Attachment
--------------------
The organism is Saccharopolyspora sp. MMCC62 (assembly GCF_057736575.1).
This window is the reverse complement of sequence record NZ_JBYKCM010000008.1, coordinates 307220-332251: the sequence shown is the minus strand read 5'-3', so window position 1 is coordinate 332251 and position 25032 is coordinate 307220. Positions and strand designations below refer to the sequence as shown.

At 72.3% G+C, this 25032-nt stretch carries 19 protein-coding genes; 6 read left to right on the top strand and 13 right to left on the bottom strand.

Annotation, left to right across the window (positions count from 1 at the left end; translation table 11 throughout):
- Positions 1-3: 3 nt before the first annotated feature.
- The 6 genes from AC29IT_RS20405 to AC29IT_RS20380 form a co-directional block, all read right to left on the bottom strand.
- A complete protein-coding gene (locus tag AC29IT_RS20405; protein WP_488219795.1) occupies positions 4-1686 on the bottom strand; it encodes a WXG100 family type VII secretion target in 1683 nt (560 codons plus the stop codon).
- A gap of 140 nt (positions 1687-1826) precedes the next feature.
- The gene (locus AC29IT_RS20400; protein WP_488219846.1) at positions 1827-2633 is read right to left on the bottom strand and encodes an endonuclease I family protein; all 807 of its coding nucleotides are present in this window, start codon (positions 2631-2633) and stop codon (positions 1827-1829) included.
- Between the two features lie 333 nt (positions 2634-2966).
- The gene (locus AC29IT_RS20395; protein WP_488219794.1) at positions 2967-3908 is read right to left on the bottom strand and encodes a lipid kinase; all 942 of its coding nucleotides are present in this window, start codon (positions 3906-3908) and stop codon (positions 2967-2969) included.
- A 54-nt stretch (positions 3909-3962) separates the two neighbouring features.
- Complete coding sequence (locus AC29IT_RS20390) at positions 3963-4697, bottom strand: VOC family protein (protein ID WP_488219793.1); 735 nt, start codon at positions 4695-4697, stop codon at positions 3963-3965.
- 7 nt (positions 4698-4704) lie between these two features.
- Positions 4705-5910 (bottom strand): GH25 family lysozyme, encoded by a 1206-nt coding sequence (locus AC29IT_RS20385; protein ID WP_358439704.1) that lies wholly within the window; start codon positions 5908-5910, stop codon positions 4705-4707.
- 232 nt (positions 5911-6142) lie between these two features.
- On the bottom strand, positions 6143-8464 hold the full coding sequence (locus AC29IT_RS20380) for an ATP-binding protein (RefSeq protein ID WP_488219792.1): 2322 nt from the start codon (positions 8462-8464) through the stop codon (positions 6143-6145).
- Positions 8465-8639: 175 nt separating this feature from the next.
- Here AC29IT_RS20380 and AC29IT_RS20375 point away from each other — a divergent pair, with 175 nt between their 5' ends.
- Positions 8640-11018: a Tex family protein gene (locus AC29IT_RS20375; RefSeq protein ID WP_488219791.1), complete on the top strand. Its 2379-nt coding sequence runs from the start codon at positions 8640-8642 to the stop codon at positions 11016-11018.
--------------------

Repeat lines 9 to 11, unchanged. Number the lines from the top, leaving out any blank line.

- The gene (locus AC29IT_RS20400; protein WP_488219846.1) at positions 1827-2633 is read right to left on the bottom strand and encodes an endonuclease I family protein; all 807 of its coding nucleotides are present in this window, start codon (positions 2631-2633) and stop codon (positions 1827-1829) included.
- Between the two features lie 333 nt (positions 2634-2966).
- The gene (locus AC29IT_RS20395; protein WP_488219794.1) at positions 2967-3908 is read right to left on the bottom strand and encodes a lipid kinase; all 942 of its coding nucleotides are present in this window, start codon (positions 3906-3908) and stop codon (positions 2967-2969) included.